I love to watch the sunset. If you’re in the right place, like the beaches of California watching the sun set behind the Pacific Ocean, it’s just one of those picturesque moments that stops you in your tracks. I see the glory of God in a sunset. His creativity is put on display in colors that can only truly be brought to life in the sky, painted by his hand. But just a couple of weeks ago, as I was admiring a sunset, I had this thought: Why do we romanticize sunsets and endings so much?
It starts in our childhood. Those stories and fairy tales that always begin with “Once upon a time…” they all have the same ending: “…and they lived happily ever after.” The white horse carries princess and prince charming into the sunset, and the story ends.
But what about the sunsets of our lives? Our sunsets are followed by sunrises — the dawning of new uncertainties. And even worse, the dark, lonely night that lies between the setting of the sun on one day and its rising on the next. So these stories and fairy tales don’t give us a blueprint on how to handle these places in our lives.
We were never told of how Cinderella’s orphan spirit probably took counseling and prayer ministry to work through the first few years of her marriage. Or about the beast’s anger management not just going away overnight when he got his human body back. And what about Snow White, who had seven dwarfs following her around all the time? Talk about baggage!
I know I’m making jokes, but this really is a lie we somehow believe, that our lives are supposed to look something like that. So we get lost when all of a sudden the day after our long-anticipated chapter-closing event takes place. This is why we have post-grad syndrome, and we spend the first few months of marriage saying or thinking, “no one told me __________.” I can imagine new moms might feel this, when they wake up in the middle of the night for feeding/changing/rocking/etc. We think so much about the ending of one season (college, engagement, pregnancy, or anything else, really), that we forget as soon as it ends another will begin.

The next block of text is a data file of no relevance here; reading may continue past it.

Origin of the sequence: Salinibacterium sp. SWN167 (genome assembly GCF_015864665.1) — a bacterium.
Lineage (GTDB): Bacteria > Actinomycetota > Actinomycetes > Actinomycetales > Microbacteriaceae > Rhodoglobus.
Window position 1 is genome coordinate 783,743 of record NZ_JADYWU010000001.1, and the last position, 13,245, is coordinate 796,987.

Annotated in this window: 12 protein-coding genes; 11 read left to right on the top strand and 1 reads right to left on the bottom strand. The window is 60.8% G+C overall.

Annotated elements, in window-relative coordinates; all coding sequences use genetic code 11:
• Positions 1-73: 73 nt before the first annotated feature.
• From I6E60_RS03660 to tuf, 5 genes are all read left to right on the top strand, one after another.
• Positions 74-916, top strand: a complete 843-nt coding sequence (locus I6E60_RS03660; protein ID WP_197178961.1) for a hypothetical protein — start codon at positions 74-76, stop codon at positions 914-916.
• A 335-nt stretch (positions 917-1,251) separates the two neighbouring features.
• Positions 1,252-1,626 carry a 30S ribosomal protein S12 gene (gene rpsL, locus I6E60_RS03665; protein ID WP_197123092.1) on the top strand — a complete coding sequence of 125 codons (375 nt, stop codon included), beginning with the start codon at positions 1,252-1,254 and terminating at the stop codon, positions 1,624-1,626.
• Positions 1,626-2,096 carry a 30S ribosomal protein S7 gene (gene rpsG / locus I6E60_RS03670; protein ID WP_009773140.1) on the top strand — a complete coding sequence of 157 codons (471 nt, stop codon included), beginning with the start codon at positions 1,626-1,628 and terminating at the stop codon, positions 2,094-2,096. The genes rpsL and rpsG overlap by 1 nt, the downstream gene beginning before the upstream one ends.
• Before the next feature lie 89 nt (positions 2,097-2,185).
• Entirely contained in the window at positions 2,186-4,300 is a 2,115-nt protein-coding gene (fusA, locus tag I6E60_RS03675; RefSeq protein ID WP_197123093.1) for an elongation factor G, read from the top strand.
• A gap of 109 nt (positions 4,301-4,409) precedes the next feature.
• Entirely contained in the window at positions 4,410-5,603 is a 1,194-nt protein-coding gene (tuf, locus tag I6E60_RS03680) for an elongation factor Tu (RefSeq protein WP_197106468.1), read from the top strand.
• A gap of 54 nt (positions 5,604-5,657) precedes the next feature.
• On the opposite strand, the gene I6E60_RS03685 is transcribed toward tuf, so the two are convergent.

We spend too much time watching the sunset and romanticizing the ending of something, and then we miss what’s next. So as I was watching the sunset a few weeks ago and thinking about all this, I felt God start to speak into this tendency in me. As I’m romanticizing the ending of one of the most refining, challenging, transforming years of my life, I felt like he said, “Sara, enjoy the sunset while it’s here, but don’t chase it. If you don’t turn around you’ll miss the sunrise — and I have something for you there.”
We chase the sunsets in our lives instead of turning east and facing its rising. And I think one of the reasons we do that is because we fear what’s in between. People handle the space between sunsets and sunrises differently. Some of us rest, and others are restless. Some of us dream and others fight nightmares. Do you see what I’m saying here? Our lives have night times and often they’re called transition. The space between an ending and a beginning.
Well, then I started thinking about sunrises. I’m kind of a night owl so it’s rare that I actually get up to see the sunrise. But there is something about the sunrise — that first glimpse of light into a new day. Sunrises actually speak way more into my personality than sunsets do. Sunsets are a goodbye of sorts, but sunrises are more like an invitation. The adventure of a new day rising and saying, “come and get it.”
Here’s the thing about sunrises, though: they’re full of uncertainty and surprises. Sunsets don’t leave much to be questioned — we all know what comes after them. Night. But sunrises… so much can happen in all the daylight that follows! One time I was in Costa Rica and I went for a sunrise hike with my dad and some friends early one morning. It was breathtakingly gorgeous. But you know what happened as soon as the sun came up and we reached the top? We got charged by a bull and literally ran down half the mountain! Seriously, this is a true story. Sunrises are full of surprises.
They’re not soothing and peaceful in the way that a sunset is, although they’re just as beautiful. Sunrises whisper the mystery of a road untraveled, a story yet to be lived. We should be chasing less sunsets and embracing more sunrises. I really believe this is the will of God for our lives.
God lives in the “to be continued.” His story has never ended, and it never will. Every day he invites us into more with him. Another day, a new adventure. That’s not to say that he doesn’t want us to enjoy the sunset and reflect on the day that’s ending. Noland and I are about to spend two weeks of sunset on this year of our life in Africa. But when we get back, we will stare into the dawn of a new season for us in Waco. And I can’t wait to run wildly into that new day.
Our endings are only meant to push us into new beginnings. And when this life ends, well, eternity begins. And eternity doesn’t have an ending. The sun never sets on eternity.